Learning for all in Angola
The numbers say practically everything about this project unparalleled in the history of education in Angola. Around 630,000 primary school students are to benefit from a program investing in the continuous training of 15,000 teachers from every province.
Fostering an improvement in the quality of teaching and learning constitutes the core idea behind this initiative set up under the auspices of the Learning for All fund of the World Bank and managed by the Calouste Gulbenkian Foundation under the Portuguese acronym “PAT – Learning for All Project”. PAT deploys the cascade training method beginning with educational staff at teacher training colleges and ending with 15,000 primary school teachers and in turn spanning the approximate 630,000 students across the country.
PAT also incorporates the production of manuals and working files and records for teachers, student materials and pedagogical kits. This project is undergoing implementation in partnership with the Ministry of Education of Angola and counts on technical support from the Higher School of Education at the Polytechnic Institute of Setúbal. Nelson Matias is one of the coordinators of the project technical support team and considers that PAT provides “an enormous challenge to the Ministry of Education of Angola, which, for the first time, is undertaking a complex project, with various components, including continuous training for teachers”.
In addition to coordinating the various levels – geographic, competences of the trainers and trainees, subjects, training and training supervision –, Nelson Matias recalls the need to stage actions simultaneously across every province in the country and hence involving the travel of trainers and professors. Despite this complexity, the coordinator has no doubts about emphasising “a very good level of reception and involvement of all recipients, enabling and encouraging the acquisition of knowledge, exchanges of experiences and contacts in close proximity to the different educational and professional realities existing across the country”.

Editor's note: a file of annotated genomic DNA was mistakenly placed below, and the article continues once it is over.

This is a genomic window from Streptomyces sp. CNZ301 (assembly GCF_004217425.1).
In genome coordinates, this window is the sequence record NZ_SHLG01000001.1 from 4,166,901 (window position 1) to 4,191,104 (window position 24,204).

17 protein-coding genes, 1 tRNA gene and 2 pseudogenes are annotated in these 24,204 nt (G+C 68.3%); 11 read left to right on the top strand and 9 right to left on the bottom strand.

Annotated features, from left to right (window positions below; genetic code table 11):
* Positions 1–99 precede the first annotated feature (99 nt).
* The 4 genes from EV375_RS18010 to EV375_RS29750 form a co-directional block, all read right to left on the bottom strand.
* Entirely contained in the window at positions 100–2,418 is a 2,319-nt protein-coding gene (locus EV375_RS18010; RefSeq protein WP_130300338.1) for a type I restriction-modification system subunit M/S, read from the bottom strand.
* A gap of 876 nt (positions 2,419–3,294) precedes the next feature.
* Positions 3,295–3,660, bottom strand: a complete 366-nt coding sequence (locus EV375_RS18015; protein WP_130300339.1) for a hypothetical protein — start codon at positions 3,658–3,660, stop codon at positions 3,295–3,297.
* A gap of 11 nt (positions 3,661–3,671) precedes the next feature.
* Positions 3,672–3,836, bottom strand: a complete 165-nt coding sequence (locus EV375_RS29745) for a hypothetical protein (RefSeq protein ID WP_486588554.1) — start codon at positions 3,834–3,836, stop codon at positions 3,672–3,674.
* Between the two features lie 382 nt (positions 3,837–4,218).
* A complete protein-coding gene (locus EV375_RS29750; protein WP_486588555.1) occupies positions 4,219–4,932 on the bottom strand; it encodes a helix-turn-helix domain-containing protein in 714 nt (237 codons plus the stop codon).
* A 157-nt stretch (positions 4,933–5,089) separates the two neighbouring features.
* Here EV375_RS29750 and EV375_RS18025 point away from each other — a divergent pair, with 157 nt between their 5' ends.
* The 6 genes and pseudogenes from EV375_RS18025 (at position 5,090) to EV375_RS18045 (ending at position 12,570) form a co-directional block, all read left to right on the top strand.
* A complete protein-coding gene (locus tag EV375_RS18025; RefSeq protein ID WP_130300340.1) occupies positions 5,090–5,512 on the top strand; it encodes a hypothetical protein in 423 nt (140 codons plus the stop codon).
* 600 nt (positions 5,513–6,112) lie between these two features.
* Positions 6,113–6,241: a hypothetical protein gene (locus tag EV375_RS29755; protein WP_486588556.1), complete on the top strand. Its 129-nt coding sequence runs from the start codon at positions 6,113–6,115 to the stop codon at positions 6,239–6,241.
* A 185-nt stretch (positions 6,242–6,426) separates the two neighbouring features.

An empowerment project
Training in the service of primary school teachers represents one of the country’s greatest challenges as the director of the National Institute of Staff Training at the Ministry of Education said in a written statement. Luísa Grilo added that primary teaching “is the level worst served in terms of teachers, who have their profiles misaligned with the functions they perform, frequently not having any formal pedagogical preparation”. Hence, this project seeks to respond to the largest concern of the ministry, empowering teachers so that “they are able to teach the primary curriculum from the first to the sixth class, with greater capacities from the methodological and scientific point of view in the subjects of Portuguese Language and Mathematics”, the director added.
The feedback already received from the field and from ZIPs – the Zones of Pedagogical Influence proves it. Rosa Miguel, one of the ZIP coordinators in the zone of Ingombotas (Luanda) said that “the change was almost automatic”. The two phases of training enabled the teachers to learn new and differentiated ways of working that “led to an improvement in the performance and working practices of school directors”. And the coordinator added that the teachers began applying new methodologies and new ways of working, specifying that the evaluation carried out after the training sessions demonstrated the existence of “differentiated classes, the development of projects and interdisciplinary working, not considered before PAT”.
The project is advancing at a good pace and Luísa Grilo identifies two advantages from its implementation: the correction of shortcomings in the teaching-learning process and improvements in school management. Luísa Grilo explained how “the model introduced is to help the directors to democratise their schools, involving all of the community and sharing responsibilities between school and the surrounding environment and especially parents and guardians”.